The de facto leader, Nobel Laureate Aung San Suu Kyi’s speech to Pope Francis
Holy Father Pope Francis,
It is a great joy and a great honour for me to welcome you to this gathering that reaffirms our faith in the power and possibility of peace and loving kindness. Let me begin by thanking His Holiness for being with us today. ‘Grazie per essere arrivato qui da noi’.
Your Holiness, you bring us strength and hope in your understanding of our need, our longing, for peace, national reconciliation and social harmony. Our national anthem, adopted at the time of our independence, begins with the words: “Never swerving from just freedom,” reflecting the strongly held conviction of the founding fathers of our nation that true freedom cannot survive without justice. These words resonate with us today, just as they did with those who fought for independence that our people might be able to realize their full potential. It is incumbent on us to continue the task of building a nation founded on laws and institutions that will guarantee each and everyone in our land justice, freedom and security. Thus, the words of Your Holiness that the prophets of old saw justice as the basis of all true and lasting peace “resonates with us, and serves as a reminder that in our quest for peace we must be guided by the wisdom and aspirations of our fathers.
Your Holiness, the challenges that Myanmar faces are many, and each challenge calls for strength, patience and courage. Our nation is a rich tapestry of different peoples, languages and religions, woven on a backdrop of vast natural potential. It is the aim of our Government to bring out the beauty of our diversity and to make it our strength, by protecting rights, fostering tolerance, ensuring security for all. Our most cherished endeavor is to carry forward the peace process based on the Nationwide Ceasefire Agreement that was initiated by the previous Government. The road to peace is not always smooth but it is the only way that will lead our people to their dream of a just and prosperous land that will be their refuge, their pride, their joy. The quest for peace has to be reinforced by the attainment of sustainable development, that the future of coming generations might be assured.
Of the many challenges that our government has been facing, the situation in the Rakhine has most strongly captured the attention of the world. As we address long standing issues, social, economic and political, that have eroded trust and understanding, harmony and cooperation, between different communities in Rakhine, the support of our people and of good friends who only wish to see us succeed in our endeavours, has been invaluable. Your Holiness, the gifts of compassion and encouragement that you bring to us will be treasured and we take to heart your words in the message of the celebration of the fiftieth World Day of Peace on 1st January 2017:
“Jesus himself offers a “manual” for this strategy of peacemaking in the Sermon on the Mount. The eight Beatitudes (cf. Mt 5:3-10) provide a portrait of the person we could describe as blessed, good and authentic. Blessed are the meek, Jesus tells us, the merciful and the peacemakers, those who are pure in heart, and those who hunger and thirst for justice.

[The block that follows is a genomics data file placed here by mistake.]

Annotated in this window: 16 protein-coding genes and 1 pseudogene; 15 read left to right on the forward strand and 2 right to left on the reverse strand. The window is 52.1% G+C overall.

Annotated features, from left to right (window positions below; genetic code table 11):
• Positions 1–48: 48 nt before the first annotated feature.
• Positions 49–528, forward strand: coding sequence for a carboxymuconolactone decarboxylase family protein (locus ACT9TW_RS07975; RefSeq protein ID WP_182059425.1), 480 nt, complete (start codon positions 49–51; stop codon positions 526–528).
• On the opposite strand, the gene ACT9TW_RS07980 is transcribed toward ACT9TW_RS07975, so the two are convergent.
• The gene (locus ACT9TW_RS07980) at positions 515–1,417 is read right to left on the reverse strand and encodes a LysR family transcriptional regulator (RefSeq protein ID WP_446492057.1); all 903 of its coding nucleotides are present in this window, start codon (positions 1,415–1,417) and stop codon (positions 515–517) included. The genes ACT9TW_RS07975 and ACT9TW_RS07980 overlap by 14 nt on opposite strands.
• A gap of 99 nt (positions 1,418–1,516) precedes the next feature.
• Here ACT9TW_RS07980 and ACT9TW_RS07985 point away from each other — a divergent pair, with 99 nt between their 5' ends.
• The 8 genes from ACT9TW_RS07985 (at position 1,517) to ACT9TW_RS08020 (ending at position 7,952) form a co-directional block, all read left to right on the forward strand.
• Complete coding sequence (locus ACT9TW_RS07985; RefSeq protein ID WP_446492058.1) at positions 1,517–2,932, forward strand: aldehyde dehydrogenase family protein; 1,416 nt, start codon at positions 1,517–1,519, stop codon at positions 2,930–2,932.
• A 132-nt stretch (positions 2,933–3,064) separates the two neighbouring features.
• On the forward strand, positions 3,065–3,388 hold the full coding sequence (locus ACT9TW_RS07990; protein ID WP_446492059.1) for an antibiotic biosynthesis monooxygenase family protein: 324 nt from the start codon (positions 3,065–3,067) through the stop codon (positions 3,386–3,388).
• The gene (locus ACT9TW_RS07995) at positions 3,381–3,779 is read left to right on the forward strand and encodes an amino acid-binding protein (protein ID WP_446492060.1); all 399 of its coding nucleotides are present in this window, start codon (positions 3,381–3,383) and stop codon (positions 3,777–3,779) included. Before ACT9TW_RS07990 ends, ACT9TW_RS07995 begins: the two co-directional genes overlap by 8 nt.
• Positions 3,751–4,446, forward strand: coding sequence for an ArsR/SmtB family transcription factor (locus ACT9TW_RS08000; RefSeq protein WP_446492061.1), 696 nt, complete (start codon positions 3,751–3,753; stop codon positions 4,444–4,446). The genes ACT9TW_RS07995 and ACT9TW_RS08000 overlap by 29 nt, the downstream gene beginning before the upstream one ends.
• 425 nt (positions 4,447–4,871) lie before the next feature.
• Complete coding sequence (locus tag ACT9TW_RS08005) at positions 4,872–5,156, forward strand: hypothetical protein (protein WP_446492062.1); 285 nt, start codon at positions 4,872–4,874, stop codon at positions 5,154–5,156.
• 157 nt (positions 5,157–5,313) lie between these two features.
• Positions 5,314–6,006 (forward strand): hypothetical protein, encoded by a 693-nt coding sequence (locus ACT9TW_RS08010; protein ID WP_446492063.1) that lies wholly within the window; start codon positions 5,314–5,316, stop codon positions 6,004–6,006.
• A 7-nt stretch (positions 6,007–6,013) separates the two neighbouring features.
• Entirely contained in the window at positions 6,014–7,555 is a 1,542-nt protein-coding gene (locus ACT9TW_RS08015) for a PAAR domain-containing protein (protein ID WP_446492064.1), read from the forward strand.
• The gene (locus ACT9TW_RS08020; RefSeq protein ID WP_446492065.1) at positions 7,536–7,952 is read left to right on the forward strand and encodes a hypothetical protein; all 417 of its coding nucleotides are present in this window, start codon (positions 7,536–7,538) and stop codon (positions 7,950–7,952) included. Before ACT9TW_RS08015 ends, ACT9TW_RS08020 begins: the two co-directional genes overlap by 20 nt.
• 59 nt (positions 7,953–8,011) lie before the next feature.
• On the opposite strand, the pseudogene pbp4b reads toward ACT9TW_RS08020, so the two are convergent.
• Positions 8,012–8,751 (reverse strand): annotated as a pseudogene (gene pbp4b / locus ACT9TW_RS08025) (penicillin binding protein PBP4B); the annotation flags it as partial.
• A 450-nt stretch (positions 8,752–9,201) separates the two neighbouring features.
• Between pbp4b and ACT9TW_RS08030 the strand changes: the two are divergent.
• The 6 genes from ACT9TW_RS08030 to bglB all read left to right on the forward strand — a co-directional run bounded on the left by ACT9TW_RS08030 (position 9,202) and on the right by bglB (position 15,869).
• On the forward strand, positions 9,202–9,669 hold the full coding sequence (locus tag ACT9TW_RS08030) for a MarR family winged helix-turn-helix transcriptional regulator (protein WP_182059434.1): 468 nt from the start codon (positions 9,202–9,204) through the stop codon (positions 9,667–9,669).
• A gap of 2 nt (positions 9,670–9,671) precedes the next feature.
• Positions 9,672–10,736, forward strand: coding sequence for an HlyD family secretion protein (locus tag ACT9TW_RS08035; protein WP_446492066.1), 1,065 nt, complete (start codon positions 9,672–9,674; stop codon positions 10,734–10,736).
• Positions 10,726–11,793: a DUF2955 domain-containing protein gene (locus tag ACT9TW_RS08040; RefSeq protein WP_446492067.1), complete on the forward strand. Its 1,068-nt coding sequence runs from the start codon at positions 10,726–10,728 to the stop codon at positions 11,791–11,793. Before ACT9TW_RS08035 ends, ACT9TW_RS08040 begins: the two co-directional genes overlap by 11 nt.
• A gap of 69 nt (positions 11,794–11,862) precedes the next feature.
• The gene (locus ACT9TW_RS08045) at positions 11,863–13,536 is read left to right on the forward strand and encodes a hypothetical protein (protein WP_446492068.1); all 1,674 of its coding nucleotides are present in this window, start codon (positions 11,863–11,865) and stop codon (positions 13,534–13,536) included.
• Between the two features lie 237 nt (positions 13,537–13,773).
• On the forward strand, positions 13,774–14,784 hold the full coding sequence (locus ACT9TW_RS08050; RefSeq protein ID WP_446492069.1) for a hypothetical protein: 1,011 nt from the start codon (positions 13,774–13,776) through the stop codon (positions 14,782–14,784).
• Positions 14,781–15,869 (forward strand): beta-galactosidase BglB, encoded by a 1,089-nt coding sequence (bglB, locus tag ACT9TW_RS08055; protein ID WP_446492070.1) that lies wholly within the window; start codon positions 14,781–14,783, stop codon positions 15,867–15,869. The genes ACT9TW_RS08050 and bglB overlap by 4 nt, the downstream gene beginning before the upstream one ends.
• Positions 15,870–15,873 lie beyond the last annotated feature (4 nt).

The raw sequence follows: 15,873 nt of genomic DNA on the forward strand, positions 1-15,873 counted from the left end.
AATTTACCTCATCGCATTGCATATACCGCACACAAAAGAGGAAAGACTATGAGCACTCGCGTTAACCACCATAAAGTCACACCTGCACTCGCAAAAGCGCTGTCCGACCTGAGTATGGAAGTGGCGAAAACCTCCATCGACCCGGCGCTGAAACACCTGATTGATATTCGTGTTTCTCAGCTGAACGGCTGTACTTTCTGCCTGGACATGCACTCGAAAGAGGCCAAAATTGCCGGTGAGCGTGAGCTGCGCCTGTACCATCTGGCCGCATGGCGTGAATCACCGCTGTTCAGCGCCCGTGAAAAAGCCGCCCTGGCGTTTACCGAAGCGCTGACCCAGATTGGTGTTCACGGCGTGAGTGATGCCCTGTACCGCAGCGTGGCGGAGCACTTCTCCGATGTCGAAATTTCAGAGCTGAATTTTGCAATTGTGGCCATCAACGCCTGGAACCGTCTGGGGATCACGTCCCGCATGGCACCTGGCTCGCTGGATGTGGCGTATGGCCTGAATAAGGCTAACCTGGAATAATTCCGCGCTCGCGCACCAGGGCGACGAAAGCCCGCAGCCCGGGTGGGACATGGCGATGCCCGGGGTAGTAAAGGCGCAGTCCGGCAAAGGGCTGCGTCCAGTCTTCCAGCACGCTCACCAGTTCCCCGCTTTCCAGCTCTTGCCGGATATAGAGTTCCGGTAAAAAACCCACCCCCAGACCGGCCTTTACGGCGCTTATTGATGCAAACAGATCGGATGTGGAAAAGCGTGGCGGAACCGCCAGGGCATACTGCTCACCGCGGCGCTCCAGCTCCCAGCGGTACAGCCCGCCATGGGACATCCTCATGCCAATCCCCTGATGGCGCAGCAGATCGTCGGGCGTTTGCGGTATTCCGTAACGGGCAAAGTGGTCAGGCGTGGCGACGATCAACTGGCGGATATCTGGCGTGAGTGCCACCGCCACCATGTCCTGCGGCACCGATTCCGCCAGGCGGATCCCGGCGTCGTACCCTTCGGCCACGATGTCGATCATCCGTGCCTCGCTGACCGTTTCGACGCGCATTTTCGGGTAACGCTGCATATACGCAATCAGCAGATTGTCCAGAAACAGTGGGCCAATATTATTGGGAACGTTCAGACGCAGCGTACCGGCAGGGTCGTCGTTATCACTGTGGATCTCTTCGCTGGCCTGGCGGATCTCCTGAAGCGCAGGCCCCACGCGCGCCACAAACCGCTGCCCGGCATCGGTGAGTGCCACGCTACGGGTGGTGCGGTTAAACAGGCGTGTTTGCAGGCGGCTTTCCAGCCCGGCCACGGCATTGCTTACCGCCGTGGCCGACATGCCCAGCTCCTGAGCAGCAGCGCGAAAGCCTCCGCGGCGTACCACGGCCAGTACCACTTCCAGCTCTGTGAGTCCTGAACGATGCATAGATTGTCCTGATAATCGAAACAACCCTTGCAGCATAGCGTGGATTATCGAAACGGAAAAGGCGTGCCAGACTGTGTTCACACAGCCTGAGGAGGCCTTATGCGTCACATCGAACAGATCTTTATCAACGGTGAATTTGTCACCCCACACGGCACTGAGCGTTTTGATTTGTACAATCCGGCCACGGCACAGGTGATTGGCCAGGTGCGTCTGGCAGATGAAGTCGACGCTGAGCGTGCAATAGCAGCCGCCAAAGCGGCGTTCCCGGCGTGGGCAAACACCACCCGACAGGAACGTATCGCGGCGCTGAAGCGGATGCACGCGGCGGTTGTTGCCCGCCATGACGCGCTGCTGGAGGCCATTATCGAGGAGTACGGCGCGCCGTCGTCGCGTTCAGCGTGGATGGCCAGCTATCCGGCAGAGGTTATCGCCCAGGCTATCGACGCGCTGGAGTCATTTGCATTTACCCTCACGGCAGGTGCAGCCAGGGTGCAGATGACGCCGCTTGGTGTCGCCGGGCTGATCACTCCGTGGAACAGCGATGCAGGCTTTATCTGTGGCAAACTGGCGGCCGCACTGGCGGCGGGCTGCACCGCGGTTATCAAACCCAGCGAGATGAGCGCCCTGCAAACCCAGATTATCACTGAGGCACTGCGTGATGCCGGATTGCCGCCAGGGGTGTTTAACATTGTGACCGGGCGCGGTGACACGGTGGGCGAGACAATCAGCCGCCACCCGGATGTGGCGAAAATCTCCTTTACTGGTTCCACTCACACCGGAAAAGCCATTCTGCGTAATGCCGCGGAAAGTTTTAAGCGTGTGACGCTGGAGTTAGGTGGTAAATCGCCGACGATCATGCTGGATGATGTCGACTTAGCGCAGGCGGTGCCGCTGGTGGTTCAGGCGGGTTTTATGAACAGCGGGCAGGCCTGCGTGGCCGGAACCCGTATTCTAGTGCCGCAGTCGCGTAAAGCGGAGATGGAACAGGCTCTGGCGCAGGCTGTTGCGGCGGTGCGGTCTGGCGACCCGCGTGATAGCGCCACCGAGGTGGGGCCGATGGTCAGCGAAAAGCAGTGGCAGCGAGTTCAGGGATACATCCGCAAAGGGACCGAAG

This is also a programme and a challenge for political and religious leaders, the heads of international institutions, and business and media executives: to apply the Beatitudes in the exercise of their respective responsibilities. It is a challenge to build up society, communities and businesses by acting as peacemakers. It is to show mercy by refusing to discard people, harm the environment, or seek to win at any cost.”
Your Holiness, we are proud and happy that you have come to our country a mere six months after the establishment of diplomatic relations between the Holy See and Myanmar. This is not only the opening of a new era of close relations, it also constitutes a revival of old ties that I, and others of my generation, remember with affection and appreciation. I began my education at the St. Francis Convent in Rangoon which makes me fancy that I am entitled to special blessings from your Holiness. But all the blessings you confer will be shared by all of us that we may be able to spread goodwill and joy throughout our land.
Your Holiness, each age in the life of a nation brings its own responsibilities just as it has to bear the legacies of the past. We today who have been given the opportunity to effect changes that could open new vistas of progress for our nation, will strive to discharge our duties with probity and humility. We wish to leave to the future a land that has been nurtured with care and respect, a healthy land, a beautiful land. We wish to leave to the future a people united and at peace, secure in their capacity to grow and prosper in a changing world; a compassionate and generous people, always ready to hold out a helping hand to those in need; a people strong in skills and whole in spirit.
Your Holiness, the children of your Church in this country are also the children of Myanmar, loved and cherished. We thank them, as we thank you, for praying for our nation and all the peoples of the world. The road ahead is long but we will walk it with confidence, trusting in the power of peace, love and joy.
‘Continuiamo a camminare insieme con fiducia’.
I thank you all.